CARACAS -- Gunning for another six years in office and hoping to kill rumors about his failing health, Venezuelan President Hugo Chávez officially launched his reelection bid Monday, registering his candidacy amid a throng of supporters.
As tens of thousands of red-clad backers cheered him on, Chávez, 57, took the stage in front of the National Election Council and vowed to “knock out” the opposition in the October 7 race.
The event — one of the largest rallies since Chávez announced he was battling cancer almost a year ago — was eagerly anticipated by those looking for signs of how the president’s health is holding up.
Making his entrance on the top of an open truck and wearing his trademark red beret, Chávez looked bloated but energetic as he pumped his fists and blew kisses to his followers.
After turning over his 2013-2019 governing plan to the National Election Council, Chávez launched into an impromptu dance on stage and sang traditional songs to the crowds before beginning an hours-long speech.
Thanking God and his followers’ prayers for his health, Chávez admitted it had been a trying year.
“We’ve been dealing with troubles in addition to the ones everyone knows about,” he said, accusing the opposition of engaging in a “psychological war” about his health. “But thank the Lord I am here today,” he added.
Chávez also warned the opposition against resorting to violence in their desperation to win power.
“We have made the vital strategic decision that every time there’s aggression from the imperialists and the bourgeoisie… we will respond by deepening the socialist revolution,” Chávez said.
The event came a day after Chávez’s chief rival in the race, former Miranda Gov. Henrique Capriles, 39, held a rally at the same spot in an impressive show of opposition force. But Chávez pilloried him for failing to talk about his policies.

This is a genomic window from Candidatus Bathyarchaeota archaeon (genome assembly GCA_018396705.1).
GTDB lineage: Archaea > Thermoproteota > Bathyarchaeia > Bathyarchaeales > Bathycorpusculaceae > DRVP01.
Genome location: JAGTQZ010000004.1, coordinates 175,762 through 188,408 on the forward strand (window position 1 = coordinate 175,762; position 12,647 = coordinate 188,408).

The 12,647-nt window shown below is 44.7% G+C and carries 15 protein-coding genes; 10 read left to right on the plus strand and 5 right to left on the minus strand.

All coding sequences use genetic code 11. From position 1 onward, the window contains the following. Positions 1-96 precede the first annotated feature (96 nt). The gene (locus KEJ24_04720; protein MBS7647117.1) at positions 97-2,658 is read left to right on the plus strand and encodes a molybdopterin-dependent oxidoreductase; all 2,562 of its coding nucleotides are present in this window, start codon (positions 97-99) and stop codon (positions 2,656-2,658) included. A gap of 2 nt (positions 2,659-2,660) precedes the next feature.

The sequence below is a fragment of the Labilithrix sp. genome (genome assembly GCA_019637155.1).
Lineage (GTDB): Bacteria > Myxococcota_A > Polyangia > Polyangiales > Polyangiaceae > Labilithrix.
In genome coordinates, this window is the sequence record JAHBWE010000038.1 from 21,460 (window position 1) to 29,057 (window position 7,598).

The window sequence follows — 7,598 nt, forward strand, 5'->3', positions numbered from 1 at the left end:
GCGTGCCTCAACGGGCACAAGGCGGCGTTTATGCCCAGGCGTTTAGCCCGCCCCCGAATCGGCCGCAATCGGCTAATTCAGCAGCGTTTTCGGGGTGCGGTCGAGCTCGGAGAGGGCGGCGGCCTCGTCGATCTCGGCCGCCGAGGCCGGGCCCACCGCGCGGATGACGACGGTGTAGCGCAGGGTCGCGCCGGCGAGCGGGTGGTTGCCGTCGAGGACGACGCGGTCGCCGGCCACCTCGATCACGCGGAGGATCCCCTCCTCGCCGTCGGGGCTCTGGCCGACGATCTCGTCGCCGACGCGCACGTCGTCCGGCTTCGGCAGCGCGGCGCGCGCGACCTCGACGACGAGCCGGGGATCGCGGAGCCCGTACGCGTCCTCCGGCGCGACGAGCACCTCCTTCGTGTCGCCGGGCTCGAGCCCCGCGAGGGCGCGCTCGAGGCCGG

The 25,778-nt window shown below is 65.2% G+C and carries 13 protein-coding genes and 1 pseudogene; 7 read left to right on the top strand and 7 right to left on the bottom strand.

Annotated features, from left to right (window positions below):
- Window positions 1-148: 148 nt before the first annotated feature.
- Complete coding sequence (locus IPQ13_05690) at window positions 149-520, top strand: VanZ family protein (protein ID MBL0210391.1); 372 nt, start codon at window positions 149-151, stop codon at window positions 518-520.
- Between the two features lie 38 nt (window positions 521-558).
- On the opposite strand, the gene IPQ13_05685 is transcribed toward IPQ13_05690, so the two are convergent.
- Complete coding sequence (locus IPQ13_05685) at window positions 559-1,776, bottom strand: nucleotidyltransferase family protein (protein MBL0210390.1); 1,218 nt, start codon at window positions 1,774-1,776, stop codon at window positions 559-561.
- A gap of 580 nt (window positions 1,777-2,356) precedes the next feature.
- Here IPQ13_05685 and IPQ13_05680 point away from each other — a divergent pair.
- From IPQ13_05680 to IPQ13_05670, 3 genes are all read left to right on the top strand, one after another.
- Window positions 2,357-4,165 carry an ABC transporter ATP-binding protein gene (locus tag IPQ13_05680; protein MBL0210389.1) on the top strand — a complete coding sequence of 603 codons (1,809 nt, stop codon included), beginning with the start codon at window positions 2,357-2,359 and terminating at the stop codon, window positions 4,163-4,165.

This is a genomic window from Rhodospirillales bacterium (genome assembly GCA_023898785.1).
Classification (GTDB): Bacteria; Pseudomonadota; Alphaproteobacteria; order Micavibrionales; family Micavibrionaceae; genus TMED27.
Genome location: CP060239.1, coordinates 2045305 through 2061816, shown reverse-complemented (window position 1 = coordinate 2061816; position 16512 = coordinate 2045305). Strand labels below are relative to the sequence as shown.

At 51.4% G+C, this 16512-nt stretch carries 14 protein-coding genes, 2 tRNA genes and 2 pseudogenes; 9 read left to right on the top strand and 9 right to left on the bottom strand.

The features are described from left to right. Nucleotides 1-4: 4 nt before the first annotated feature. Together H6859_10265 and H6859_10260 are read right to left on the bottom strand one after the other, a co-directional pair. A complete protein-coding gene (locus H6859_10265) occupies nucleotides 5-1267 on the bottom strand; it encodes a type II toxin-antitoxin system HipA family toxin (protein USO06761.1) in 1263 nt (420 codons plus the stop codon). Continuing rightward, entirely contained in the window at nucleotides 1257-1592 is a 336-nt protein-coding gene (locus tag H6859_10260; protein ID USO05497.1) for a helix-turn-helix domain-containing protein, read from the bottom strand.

“Their plan is the imperialist project from Washington,” he said. “They are the puppets of imperialism…and now they hope to trick the people to take back the Miraflores [presidential palace]. But they’ll never get it back.”
Chávez prsented a five-point plan that he said was focused on defending the nation’s hard-won independence and epxanding his “21st Century Socialist Revolution.”
In power for 13 years, Chávez’s brand of populist nationalism has won him a loyal following among the country’s poor. Despite rampant crime, weekly corruption scandals and deep polarization, most major polls have the president leading the race.
Emilio Toro traveled 10 hours from Chávez’s home state of Barinas to attend the event. Toro, 38, lost his left leg at the kneecap eight years ago. He said the president’s social programs, called “missions,” had helped him get a free education, healthcare and a new home.
“This is the only president that has ever taken care of us poor,” he said as he navigated the crowd on crutches. “If he goes, we’ll lose all the missions. The opposition will dismantle them because they represent the president’s work.”
In fact, the opposition floated a bill to ensure the missions’ continuity. Chávez, however, raised the bar, saying the programs should be enshrined in the constitution. On Monday, Chávez said that if the opposition wins, Washington would force them to cut ties with Cuba — one of the backers of Venzuela’s free healthcare program.